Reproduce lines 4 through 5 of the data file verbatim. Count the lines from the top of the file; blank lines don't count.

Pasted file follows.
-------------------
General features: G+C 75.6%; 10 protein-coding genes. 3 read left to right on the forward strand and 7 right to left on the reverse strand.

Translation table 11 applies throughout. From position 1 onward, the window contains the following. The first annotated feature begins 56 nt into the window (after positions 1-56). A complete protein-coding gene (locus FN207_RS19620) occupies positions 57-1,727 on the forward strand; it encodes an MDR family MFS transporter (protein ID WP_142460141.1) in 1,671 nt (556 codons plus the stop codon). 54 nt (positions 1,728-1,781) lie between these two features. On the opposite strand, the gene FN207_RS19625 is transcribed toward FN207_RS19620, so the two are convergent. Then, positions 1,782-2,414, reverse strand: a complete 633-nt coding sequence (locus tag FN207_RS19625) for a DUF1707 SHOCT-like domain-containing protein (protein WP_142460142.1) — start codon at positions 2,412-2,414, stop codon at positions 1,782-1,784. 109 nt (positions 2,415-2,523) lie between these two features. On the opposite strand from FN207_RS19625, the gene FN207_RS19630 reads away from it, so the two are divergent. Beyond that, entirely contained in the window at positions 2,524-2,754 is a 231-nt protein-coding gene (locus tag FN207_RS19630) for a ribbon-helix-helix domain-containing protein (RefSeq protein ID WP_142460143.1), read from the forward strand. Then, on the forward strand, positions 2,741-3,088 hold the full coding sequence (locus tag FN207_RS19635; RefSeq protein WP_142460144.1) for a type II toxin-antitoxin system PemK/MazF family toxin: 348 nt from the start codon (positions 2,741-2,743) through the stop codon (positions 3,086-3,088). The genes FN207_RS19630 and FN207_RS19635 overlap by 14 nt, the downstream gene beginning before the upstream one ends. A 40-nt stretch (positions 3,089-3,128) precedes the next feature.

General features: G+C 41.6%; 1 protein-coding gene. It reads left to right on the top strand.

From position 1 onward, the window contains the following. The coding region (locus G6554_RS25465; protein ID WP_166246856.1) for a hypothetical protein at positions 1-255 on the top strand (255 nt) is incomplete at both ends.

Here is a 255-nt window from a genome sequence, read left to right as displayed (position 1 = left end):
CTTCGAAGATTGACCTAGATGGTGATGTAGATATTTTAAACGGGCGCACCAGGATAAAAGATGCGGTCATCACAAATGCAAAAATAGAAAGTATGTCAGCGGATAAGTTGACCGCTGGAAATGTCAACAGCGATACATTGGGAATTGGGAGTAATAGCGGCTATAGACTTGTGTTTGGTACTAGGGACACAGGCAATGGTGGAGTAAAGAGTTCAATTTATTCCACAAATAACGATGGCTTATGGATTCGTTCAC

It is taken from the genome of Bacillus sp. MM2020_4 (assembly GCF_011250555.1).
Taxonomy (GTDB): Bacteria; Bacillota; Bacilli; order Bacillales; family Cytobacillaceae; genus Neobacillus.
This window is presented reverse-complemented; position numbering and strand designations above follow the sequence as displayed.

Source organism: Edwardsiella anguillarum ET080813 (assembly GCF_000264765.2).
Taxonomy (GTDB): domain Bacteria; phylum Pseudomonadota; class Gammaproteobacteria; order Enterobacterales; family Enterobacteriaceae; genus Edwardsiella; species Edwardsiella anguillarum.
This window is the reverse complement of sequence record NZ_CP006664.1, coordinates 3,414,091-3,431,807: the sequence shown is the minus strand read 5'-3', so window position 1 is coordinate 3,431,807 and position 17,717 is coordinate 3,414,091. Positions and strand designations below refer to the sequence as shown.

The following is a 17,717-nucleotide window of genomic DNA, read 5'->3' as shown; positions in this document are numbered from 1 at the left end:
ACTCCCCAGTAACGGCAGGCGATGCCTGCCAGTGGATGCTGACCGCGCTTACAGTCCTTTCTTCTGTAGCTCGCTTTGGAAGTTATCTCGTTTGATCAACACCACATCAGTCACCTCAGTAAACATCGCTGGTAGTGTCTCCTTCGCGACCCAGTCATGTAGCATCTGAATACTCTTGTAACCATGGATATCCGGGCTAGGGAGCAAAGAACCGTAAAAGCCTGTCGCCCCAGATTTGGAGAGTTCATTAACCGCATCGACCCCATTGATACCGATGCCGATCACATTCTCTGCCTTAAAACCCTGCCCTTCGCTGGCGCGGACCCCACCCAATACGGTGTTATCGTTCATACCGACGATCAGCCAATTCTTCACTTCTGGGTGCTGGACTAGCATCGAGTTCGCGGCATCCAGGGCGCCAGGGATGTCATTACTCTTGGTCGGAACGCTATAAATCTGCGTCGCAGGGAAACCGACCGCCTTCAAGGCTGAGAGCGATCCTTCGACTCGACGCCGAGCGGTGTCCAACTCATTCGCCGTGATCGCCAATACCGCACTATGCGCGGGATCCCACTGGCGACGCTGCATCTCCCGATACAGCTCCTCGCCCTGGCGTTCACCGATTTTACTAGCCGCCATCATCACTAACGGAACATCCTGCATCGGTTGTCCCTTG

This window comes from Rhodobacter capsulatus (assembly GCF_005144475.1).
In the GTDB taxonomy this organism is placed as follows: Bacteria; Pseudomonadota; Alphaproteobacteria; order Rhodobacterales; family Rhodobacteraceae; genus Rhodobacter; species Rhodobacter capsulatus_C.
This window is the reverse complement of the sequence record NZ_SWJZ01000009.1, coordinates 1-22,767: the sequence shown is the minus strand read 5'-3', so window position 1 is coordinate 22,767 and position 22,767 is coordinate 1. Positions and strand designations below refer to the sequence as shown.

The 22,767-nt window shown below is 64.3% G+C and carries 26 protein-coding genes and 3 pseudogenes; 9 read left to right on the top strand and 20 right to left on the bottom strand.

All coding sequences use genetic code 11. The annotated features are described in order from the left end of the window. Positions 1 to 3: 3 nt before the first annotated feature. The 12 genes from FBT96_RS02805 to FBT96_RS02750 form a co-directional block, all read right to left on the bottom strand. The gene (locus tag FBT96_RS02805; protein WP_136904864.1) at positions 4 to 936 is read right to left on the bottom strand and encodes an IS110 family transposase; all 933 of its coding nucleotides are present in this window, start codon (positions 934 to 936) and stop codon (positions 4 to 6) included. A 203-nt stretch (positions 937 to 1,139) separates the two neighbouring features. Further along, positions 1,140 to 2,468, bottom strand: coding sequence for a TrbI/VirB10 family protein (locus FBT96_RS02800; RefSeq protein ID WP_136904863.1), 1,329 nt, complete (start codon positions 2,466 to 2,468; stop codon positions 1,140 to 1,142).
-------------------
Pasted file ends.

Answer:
From position 1 onward, the window contains the following. The coding region (locus G6554_RS25465; protein ID WP_166246856.1) for a hypothetical protein at positions 1-255 on the top strand (255 nt) is incomplete at both ends.

Here is a 255-nt window from a genome sequence, read left to right as displayed (position 1 = left end):